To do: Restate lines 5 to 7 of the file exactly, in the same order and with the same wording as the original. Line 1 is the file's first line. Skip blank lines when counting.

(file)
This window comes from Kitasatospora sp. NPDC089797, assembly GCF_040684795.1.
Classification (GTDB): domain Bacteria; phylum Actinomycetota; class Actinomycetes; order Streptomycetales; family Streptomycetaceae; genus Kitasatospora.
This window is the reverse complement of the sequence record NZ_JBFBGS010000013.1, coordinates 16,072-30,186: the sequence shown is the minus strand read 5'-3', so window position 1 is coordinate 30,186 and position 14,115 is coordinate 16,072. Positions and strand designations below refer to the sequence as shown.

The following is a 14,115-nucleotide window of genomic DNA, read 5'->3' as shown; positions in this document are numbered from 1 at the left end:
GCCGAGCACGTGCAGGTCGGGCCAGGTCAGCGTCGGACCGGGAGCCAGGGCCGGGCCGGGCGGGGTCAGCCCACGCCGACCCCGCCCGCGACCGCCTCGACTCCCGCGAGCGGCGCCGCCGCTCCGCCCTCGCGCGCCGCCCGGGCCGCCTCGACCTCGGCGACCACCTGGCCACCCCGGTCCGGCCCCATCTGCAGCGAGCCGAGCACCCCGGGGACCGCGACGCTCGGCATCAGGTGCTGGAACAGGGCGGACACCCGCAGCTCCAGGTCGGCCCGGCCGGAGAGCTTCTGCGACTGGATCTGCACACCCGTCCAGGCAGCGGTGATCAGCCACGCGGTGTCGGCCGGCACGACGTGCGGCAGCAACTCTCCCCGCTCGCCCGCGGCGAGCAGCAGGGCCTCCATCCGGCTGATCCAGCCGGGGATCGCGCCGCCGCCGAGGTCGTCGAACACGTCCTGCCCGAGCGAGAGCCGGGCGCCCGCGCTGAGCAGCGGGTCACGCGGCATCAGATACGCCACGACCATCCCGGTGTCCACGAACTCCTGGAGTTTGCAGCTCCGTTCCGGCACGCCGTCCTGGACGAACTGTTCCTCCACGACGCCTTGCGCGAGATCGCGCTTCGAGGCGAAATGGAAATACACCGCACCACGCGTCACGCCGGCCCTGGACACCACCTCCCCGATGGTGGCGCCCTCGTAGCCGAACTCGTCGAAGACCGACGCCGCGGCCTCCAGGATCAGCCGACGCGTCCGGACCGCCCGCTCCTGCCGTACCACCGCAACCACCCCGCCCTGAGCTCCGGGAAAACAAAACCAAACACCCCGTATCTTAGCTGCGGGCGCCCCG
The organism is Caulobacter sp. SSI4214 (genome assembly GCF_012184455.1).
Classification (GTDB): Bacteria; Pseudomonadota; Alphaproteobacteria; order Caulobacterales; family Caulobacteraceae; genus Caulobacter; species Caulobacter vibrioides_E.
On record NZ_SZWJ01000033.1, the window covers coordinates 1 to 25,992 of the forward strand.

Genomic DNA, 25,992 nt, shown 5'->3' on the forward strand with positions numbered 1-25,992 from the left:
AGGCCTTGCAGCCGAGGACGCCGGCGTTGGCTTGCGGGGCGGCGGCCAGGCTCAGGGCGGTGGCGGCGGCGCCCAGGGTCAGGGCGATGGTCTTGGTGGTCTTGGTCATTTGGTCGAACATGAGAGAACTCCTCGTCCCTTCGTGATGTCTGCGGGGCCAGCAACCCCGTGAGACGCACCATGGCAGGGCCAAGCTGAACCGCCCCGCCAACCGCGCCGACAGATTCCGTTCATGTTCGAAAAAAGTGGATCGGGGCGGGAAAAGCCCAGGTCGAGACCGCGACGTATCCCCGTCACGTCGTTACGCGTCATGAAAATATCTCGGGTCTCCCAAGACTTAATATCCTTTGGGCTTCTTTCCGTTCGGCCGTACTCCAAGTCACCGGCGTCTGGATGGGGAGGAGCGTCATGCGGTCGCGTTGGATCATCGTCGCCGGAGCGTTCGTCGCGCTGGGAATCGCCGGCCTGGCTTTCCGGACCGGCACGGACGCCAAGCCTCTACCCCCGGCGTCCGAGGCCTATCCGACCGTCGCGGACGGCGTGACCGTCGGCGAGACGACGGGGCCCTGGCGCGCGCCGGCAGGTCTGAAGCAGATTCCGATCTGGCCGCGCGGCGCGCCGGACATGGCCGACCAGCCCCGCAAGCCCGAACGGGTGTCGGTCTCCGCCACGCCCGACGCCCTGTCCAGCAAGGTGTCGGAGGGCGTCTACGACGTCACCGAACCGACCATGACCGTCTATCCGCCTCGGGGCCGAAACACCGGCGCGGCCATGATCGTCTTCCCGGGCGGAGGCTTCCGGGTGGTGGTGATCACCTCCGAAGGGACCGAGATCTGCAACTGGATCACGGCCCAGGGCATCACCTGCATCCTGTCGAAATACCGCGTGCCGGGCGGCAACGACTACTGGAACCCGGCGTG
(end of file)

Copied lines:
GCCGAGCACGTGCAGGTCGGGCCAGGTCAGCGTCGGACCGGGAGCCAGGGCCGGGCCGGGCGGGGTCAGCCCACGCCGACCCCGCCCGCGACCGCCTCGACTCCCGCGAGCGGCGCCGCCGCTCCGCCCTCGCGCGCCGCCCGGGCCGCCTCGACCTCGGCGACCACCTGGCCACCCCGGTCCGGCCCCATCTGCAGCGAGCCGAGCACCCCGGGGACCGCGACGCTCGGCATCAGGTGCTGGAACAGGGCGGACACCCGCAGCTCCAGGTCGGCCCGGCCGGAGAGCTTCTGCGACTGGATCTGCACACCCGTCCAGGCAGCGGTGATCAGCCACGCGGTGTCGGCCGGCACGACGTGCGGCAGCAACTCTCCCCGCTCGCCCGCGGCGAGCAGCAGGGCCTCCATCCGGCTGATCCAGCCGGGGATCGCGCCGCCGCCGAGGTCGTCGAACACGTCCTGCCCGAGCGAGAGCCGGGCGCCCGCGCTGAGCAGCGGGTCACGCGGCATCAGATACGCCACGACCATCCCGGTGTCCACGAACTCCTGGAGTTTGCAGCTCCGTTCCGGCACGCCGTCCTGGACGAACTGTTCCTCCACGACGCCTTGCGCGAGATCGCGCTTCGAGGCGAAATGGAAATACACCGCACCACGCGTCACGCCGGCCCTGGACACCACCTCCCCGATGGTGGCGCCCTCGTAGCCGAACTCGTCGAAGACCGACGCCGCGGCCTCCAGGATCAGCCGACGCGTCCGGACCGCCCGCTCCTGCCGTACCACCGCAACCACCCCGCCCTGAGCTCCGGGAAAACAAAACCAAACACCCCGTATCTTAGCTGCGGGCGCCCCG
The organism is Caulobacter sp. SSI4214 (genome assembly GCF_012184455.1).
Classification (GTDB): Bacteria; Pseudomonadota; Alphaproteobacteria; order Caulobacterales; family Caulobacteraceae; genus Caulobacter; species Caulobacter vibrioides_E.